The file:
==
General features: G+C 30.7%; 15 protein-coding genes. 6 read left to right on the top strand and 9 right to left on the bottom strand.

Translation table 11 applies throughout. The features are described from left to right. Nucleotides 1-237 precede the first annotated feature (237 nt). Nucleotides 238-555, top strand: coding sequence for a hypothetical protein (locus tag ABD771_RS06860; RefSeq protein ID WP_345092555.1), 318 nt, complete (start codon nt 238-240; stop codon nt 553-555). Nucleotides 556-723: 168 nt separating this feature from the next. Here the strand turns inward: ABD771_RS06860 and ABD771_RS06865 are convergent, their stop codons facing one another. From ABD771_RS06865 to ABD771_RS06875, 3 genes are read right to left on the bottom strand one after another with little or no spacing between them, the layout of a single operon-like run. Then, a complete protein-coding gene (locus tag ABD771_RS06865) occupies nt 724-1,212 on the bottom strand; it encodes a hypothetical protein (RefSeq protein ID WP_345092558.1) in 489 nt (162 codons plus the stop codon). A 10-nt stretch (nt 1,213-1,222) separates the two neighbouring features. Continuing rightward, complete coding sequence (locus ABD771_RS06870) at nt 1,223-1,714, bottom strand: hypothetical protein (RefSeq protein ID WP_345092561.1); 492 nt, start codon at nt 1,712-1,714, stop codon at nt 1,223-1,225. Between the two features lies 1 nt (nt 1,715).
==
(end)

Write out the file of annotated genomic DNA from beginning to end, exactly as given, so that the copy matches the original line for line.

General features: G+C 30.7%; 15 protein-coding genes. 6 read left to right on the top strand and 9 right to left on the bottom strand.

Translation table 11 applies throughout. The features are described from left to right. Nucleotides 1-237 precede the first annotated feature (237 nt). Nucleotides 238-555, top strand: coding sequence for a hypothetical protein (locus tag ABD771_RS06860; RefSeq protein ID WP_345092555.1), 318 nt, complete (start codon nt 238-240; stop codon nt 553-555). Nucleotides 556-723: 168 nt separating this feature from the next. Here the strand turns inward: ABD771_RS06860 and ABD771_RS06865 are convergent, their stop codons facing one another. From ABD771_RS06865 to ABD771_RS06875, 3 genes are read right to left on the bottom strand one after another with little or no spacing between them, the layout of a single operon-like run. Then, a complete protein-coding gene (locus tag ABD771_RS06865) occupies nt 724-1,212 on the bottom strand; it encodes a hypothetical protein (RefSeq protein ID WP_345092558.1) in 489 nt (162 codons plus the stop codon). A 10-nt stretch (nt 1,213-1,222) separates the two neighbouring features. Continuing rightward, complete coding sequence (locus ABD771_RS06870) at nt 1,223-1,714, bottom strand: hypothetical protein (RefSeq protein ID WP_345092561.1); 492 nt, start codon at nt 1,712-1,714, stop codon at nt 1,223-1,225. Between the two features lies 1 nt (nt 1,715).